Endogenous brain protection: models, gene expression, and mechanisms.
ABSTRACT Almost all injurious stimuli, when applied below the threshold of producing injury, activate endogenous protective mechanisms that significantly decrease the degree of injury after subsequent injurious stimuli. For example, a short duration of ischemia (i.e., ischemic preconditioning [PC]) can provide significant brain protection to subsequent long-duration ischemia (i.e., ischemic tolerance [IT]). PC/IT has recently been shown in human brain, suggesting that learning more about these endogenous neuroprotective mechanisms could help identify new approaches to treat patients with stroke and other central nervous system disorders/injury. This chapter provides a brief overview of PC/IT research, illustrates the types of data that can be generated from in vivo and in vitro models to help us understand gene and protein expression related to induced neuroprotective mechanisms, and emphasizes the importance of future research on this phenomenon to help discover new mechanisms and targets for the medical treatment of brain and other end-organ injuries.
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ABSTRACT: Transient cerebral ischemia leads to protein aggregation mainly in neurons destined to undergo delayed neuronal death after ischemia. This study utilized a rat transient cerebral ischemia model to investigate whether ischemic preconditioning is able to alleviate neuronal protein aggregation, thereby protecting neurons from ischemic neuronal damage. Ischemic preconditioning was introduced by a sublethal 3 min period of ischemia followed by 48 h of recovery. Brains from rats with either ischemic preconditioning or sham-surgery were then subjected to a subsequent 7 min period of ischemia followed by 30 min, 4, 24, 48 and 72 h of reperfusion. Protein aggregation and neuronal death were studied by electron and confocal microscopy, as well as by biochemical analyses. Seven minutes of cerebral ischemia alone induced severe protein aggregation after 4 h of reperfusion mainly in CA1 neurons destined to undergo delayed neuronal death (which took place after 72 h of reperfusion). Ischemic preconditioning reduced significantly protein aggregation and virtually eliminated neuronal death in CA1 neurons. Biochemical analyses revealed that ischemic preconditioning decreased accumulation of ubiquitin-conjugated proteins (ubi-proteins) and reduced free ubiquitin depletion after brain ischemia. Furthermore, ischemic preconditioning also reduced redistribution of heat shock cognate protein 70 and Hdj1 from cytosolic fraction to protein aggregate-containing fraction after brain ischemia. These results suggest that ischemic preconditioning decreases protein aggregation after brain ischemia.Neuroscience 02/2005; 134(1):69-80. DOI:10.1016/j.neuroscience.2005.03.036 · 3.33 Impact Factor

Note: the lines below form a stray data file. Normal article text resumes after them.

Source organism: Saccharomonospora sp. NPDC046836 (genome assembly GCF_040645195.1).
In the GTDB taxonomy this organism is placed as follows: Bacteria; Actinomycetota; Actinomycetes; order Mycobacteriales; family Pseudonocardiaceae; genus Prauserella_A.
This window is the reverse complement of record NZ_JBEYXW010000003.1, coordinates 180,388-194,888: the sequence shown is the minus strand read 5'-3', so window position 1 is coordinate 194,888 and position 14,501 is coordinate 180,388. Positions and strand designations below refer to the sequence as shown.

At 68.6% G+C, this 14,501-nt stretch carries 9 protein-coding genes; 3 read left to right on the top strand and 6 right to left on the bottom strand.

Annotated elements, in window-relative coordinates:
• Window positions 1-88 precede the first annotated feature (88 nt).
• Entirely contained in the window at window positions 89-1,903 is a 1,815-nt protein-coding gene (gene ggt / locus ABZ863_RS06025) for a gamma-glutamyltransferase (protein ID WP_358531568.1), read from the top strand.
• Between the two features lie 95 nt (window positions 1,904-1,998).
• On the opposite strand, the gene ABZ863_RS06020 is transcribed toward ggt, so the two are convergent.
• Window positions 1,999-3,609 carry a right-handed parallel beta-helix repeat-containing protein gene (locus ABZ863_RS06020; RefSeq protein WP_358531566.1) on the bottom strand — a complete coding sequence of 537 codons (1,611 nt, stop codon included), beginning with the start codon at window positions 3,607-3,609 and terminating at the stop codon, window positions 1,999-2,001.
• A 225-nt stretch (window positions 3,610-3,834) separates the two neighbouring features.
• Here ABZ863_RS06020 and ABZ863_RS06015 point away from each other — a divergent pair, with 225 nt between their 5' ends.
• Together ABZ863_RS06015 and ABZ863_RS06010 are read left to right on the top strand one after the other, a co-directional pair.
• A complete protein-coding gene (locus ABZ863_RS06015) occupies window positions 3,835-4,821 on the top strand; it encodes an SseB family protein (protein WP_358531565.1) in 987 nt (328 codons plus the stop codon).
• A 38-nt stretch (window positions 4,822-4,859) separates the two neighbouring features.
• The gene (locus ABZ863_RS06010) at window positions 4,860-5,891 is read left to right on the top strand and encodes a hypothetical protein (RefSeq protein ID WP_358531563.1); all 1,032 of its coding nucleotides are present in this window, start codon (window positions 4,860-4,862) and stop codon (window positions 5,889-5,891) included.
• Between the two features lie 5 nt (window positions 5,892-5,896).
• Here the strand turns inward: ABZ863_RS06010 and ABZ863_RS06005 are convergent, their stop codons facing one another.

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ABSTRACT: Ischemic preconditioning involves a brief exposure to ischemia in order to develop a tolerance to injurious effects of prolonged ischemia. The molecular mechanisms of neuroprotection that lead to ischemic tolerance are not yet completely understood. However, it seems that two distinct phases are involved. Firstly, a cellular defense function against ischemia may be developed by the mechanisms inherent to neurons such as posttranslational modification of proteins or expression of new proteins via a signal transduction system to the nucleus. Secondly, a stress response and synthesis of stress proteins (heat shock proteins) may be activated. These mechanisms are mediated by chaperones. The objective of ischemic preconditioning research is to identify the underlying endogenous protective cellular receptors and signaling cascades, with the long-term goal of allowing therapeutic augmentation of the endogenous protective mechanisms in cerebral ischemia and possibly development of new neuroprotective strategies for ischemic stroke treatment.Cerebrovascular Diseases 02/2006; 21 Suppl 2(2):38-47. DOI:10.1159/000091702 · 3.70 Impact Factor
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ABSTRACT: Activation of microglia along with the release of inflammatory cytokines and oxidative factors often accompanies toxin-induced degeneration of substantia nigra pars compacta (SNc) dopamine (DA) neurons. Multiple toxin exposure may synergistically influence microglial-dependent DA neuronal loss and, in fact, pre-treatment with one toxin may sensitize DA neurons to the impact of subsequent insults. Thus, we assessed whether priming SNc neurons with the inflammatory agent, lipopolysaccharide (LPS), influenced the impact of later exposure to the pesticide, paraquat, which has been reported to provoke DA loss. Indeed, LPS infusion into the SNc sensitized DA neurons to the neurodegenerative effects of a series of paraquat injections commencing 2 days later. In contrast, LPS pre-treatment actually protected against some of neurodegenerative effects of paraquat when the pesticide was administered 7 days after the endotoxin. These sensitization and de-sensitization effects were associated with altered expression of reactive microglia expressing inducible immunoproteasome subunits, as well as variations of fibroblast growth factor and a time-dependent infiltration of peripheral immune cells. Circulating levels of the inflammatory cytokines, interleukin (IL)-6, IL-2, tumor necrosis factor-alpha and interferon-gamma were also time-dependently elevated following intra-SNc LPS infusion. These data suggest that inflammatory priming may influence DA neuronal sensitivity to subsequent environmental toxins by modulating the state of glial and immune factors, and these findings may be important for neurodegenerative conditions, such as Parkinson's disease (PD).Neurobiology of aging 02/2008; 30(9):1361-78. DOI:10.1016/j.neurobiolaging.2007.11.020 · 4.85 Impact Factor